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Eyes to the Skies

article spread
by Hugh Powell
Photographs courtesy of  Cornell Lab of Ornithology

It started with a pair of Red-tailed Hawks on the Cornell University campus. On March 20, the Cornell Lab of Ornithology started streaming crystal-clear images from the hawks’ nest high on a light pole on campus. In the first 10 days more than 172,000 people logged on to watch Big Red and her mate (later dubbed “Ezra” in a public naming contest) take turns incubating their three eggs and carrying in meals of squirrel or vole.

As this issue reaches your mailbox, the hawks should be feeding a nestful of growing chicks—watch them at www.allaboutbirds.org/cornellhawks.

The hawk cam is just the first offering in our expanded Bird Cams project, which aims to make unseen parts of birds’ lives visible to the public—and to use them as teachable moments as well as a source of sheer awe.

“We’re one of very few HD streaming cams on the Internet, with beautiful ambient sound that gives viewers as near a real sense of the richness of the surroundings as can be given remotely,” said Charles Eldermire, who leads the project. Bird Cams builds on the Lab’s long-running NestCams project, adding the capability of new, cutting-edge cameras that stream in high definition and can pan around, zoom in on details, and make use of low light.

Our second new camera stars the Great Blue Herons that have nested for the last three years in a massive, dead white oak right outside our office. We launched it on March 28, just as the pair laid its first egg; they eventually laid four more.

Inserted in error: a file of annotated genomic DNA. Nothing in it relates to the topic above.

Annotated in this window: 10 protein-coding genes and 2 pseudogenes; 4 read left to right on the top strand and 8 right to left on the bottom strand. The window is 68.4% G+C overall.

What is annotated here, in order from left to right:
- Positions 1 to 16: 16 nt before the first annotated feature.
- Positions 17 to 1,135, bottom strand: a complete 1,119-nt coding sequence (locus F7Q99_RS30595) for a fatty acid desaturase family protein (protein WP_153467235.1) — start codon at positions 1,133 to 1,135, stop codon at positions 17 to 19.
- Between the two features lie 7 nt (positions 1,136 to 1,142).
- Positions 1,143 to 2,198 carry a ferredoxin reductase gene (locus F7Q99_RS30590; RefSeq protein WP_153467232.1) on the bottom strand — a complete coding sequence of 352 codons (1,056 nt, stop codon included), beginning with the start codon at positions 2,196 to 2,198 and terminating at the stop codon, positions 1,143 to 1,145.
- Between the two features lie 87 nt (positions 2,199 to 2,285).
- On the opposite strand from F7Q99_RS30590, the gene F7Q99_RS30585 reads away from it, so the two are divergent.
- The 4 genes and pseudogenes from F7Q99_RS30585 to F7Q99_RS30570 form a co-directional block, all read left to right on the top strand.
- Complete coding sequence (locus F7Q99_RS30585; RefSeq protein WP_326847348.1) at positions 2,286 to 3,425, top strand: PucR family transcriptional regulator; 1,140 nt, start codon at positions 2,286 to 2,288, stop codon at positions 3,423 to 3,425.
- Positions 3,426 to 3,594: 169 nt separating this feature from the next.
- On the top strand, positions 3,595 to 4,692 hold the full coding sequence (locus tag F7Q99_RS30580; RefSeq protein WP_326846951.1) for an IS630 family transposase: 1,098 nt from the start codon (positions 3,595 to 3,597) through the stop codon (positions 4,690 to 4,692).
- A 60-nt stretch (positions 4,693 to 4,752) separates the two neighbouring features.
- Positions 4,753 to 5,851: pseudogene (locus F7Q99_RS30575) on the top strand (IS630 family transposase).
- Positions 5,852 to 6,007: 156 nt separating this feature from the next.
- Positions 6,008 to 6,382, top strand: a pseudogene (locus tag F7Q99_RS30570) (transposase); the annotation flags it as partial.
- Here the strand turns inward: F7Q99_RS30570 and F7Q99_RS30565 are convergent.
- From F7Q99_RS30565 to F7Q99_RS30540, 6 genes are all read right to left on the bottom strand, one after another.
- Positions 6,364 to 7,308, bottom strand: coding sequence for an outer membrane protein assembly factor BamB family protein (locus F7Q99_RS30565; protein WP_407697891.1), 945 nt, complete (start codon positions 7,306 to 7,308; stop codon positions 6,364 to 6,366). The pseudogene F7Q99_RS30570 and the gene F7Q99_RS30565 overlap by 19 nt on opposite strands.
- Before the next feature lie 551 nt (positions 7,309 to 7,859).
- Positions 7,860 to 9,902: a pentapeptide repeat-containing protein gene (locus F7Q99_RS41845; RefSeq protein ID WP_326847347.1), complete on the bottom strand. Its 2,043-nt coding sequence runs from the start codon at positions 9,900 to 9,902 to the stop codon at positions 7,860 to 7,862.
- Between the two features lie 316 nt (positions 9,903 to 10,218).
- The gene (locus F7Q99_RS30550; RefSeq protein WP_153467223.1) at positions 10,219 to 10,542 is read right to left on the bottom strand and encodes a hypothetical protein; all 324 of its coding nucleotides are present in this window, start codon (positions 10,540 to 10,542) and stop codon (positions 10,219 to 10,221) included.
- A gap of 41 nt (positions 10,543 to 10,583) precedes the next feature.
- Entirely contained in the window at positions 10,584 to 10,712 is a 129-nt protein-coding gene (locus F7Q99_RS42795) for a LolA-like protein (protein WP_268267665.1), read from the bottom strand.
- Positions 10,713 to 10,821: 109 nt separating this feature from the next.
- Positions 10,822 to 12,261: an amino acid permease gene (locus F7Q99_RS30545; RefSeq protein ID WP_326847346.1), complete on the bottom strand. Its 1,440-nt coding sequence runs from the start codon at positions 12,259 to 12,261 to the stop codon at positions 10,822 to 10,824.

To showcase these tall birds we installed one camera at nest level to watch incubating adults and chicks and another, moveable camera, higher up. That one can go eye to eye with a standing heron, swivel to watch them on their favorite perch, or scan the pond below for hunting herons, honking geese, mergansers and other birds. The cams are live at www.allaboutbirds.org/cornellherons.

“Birds have an almost unlimited power to captivate and engage people, but not everyone has access to that world around them,” Eldermire said. The Bird Cams project aims to inspire the public—and to amaze, comfort, soothe, and inform them—with these intimate glimpses of nesting birds.

As the project grows, we hope to feature more species such as an Osprey nest in Montana, as well as upgrades to some of our previous NestCams. We hope soon to feature Alaskan seabirds, Atlantic Puffins, American Kestrels, and Pacific Loons. We’re also looking past the Northern Hemisphere nesting season to find ways to feature birds at feeders, birds in winter, and even nests from the tropics and the Southern Hemisphere. We hope you’ll come along with us.

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